Former World Junior Champion Elisabeth Paehtz was recently featured in the “satirical chess magazine” Kingpin. Topics ranged from the most irritating player she’d ever faced at the board to her love of opera, but there were also some harsh words for the German Chess Federation.
Paehtz, who with an Elo rating of 2440 currently tops the female German rating list by over 50 points, was featured in the magazine’s 20 Questions segment. They included:
Which living player do you most admire?
I am a big fan of Carlsen, as he’s given chess a new spirit by showing that that not every game must have 25 moves of theory prepared at home!
Who is the most irritating opponent you have faced?
I don’t remember facing anyone especially irritating. Once an opponent dared to have a look under the table before over the board… This we may probably call a little bit irritating.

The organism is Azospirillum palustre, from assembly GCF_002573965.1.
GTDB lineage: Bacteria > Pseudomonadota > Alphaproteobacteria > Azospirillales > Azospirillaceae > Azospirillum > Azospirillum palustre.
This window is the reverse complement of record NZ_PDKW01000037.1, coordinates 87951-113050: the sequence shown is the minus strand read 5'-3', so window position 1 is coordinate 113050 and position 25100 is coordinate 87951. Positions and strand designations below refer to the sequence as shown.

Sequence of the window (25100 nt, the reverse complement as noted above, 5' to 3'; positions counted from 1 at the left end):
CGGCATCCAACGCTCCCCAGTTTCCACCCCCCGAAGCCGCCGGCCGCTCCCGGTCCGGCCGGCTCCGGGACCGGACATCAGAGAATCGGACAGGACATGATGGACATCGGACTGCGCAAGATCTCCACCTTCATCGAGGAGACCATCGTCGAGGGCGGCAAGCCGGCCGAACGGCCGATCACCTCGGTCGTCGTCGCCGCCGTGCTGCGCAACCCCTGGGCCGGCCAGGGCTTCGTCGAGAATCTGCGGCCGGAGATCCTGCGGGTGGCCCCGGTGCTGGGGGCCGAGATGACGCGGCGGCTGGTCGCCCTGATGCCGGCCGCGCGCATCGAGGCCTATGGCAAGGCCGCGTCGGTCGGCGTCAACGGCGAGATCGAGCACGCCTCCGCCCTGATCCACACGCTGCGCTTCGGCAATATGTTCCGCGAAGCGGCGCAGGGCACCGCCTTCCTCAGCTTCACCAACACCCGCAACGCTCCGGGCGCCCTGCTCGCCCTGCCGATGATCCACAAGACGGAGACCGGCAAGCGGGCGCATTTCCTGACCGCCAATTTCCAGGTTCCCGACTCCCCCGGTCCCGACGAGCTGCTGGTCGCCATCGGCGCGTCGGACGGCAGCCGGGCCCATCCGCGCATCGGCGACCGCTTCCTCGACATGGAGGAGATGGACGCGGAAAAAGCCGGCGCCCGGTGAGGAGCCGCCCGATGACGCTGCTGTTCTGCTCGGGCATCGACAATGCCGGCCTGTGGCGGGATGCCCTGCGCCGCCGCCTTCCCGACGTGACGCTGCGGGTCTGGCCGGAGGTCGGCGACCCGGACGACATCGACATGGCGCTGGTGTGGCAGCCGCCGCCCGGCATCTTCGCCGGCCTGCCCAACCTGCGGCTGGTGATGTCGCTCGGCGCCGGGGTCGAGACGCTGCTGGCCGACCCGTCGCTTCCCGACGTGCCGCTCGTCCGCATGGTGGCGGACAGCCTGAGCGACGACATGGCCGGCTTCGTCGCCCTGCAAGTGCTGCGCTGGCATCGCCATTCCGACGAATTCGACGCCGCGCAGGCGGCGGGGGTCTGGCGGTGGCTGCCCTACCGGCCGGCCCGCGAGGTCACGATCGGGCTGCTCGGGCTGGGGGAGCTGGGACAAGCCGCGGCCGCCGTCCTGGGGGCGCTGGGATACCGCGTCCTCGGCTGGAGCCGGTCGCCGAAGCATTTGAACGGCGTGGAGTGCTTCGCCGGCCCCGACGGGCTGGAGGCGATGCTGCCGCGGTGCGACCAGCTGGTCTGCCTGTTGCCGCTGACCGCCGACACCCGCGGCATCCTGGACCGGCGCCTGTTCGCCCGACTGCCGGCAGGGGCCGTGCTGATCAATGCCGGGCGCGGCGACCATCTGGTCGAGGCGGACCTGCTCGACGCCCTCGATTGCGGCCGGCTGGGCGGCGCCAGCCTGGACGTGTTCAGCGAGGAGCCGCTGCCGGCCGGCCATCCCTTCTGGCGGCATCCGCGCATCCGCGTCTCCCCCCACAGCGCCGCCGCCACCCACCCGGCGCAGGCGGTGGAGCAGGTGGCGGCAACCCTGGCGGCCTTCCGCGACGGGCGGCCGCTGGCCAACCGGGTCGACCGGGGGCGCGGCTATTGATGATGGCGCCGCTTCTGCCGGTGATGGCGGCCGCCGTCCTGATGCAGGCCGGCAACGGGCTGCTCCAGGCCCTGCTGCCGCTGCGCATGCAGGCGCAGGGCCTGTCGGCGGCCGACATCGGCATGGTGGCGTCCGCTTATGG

What was your most embarrassing moment at the chess board?
The most embarrassing moment was in 2002 during the Las Vegas Open. I had to leave the board crying tears of laughter as my neighbour acted very weird in time trouble. Embarrassing because I should have controlled myself. Obviously my neighbour could not do anything to control his nervousness.
Elisabeth recently worked for the Turkish Chess Federation coaching young Turkish players, something she clearly wishes was a possibility in Germany:
What has been your biggest disappointment?
The biggest disappointment is the way my chess federation supports women’s chess in Germany – no support at all, not even for talented girls in early age groups.
Music plays a big part in Paehtz’s life:
What/who is your favourite band/music/composer?
My favourite singer is Luciano Pavarotti. In general I prefer classical music and I regret not doing more with my interest in it because, like my chess friend and great bass baritone Emil Sutovsky, I had some talent…
In Peter Doggers' video below from the Gibraltar Chess Festival (Paehtz: "the only open tournament where a woman chessplayer feels accepted as an equal") you can hear Elisabeth singing a Russian song with Sutovsky from about 3:30:
We respect your privacy and data protection guidelines. Some components of our site require cookies or local storage that handles personal information.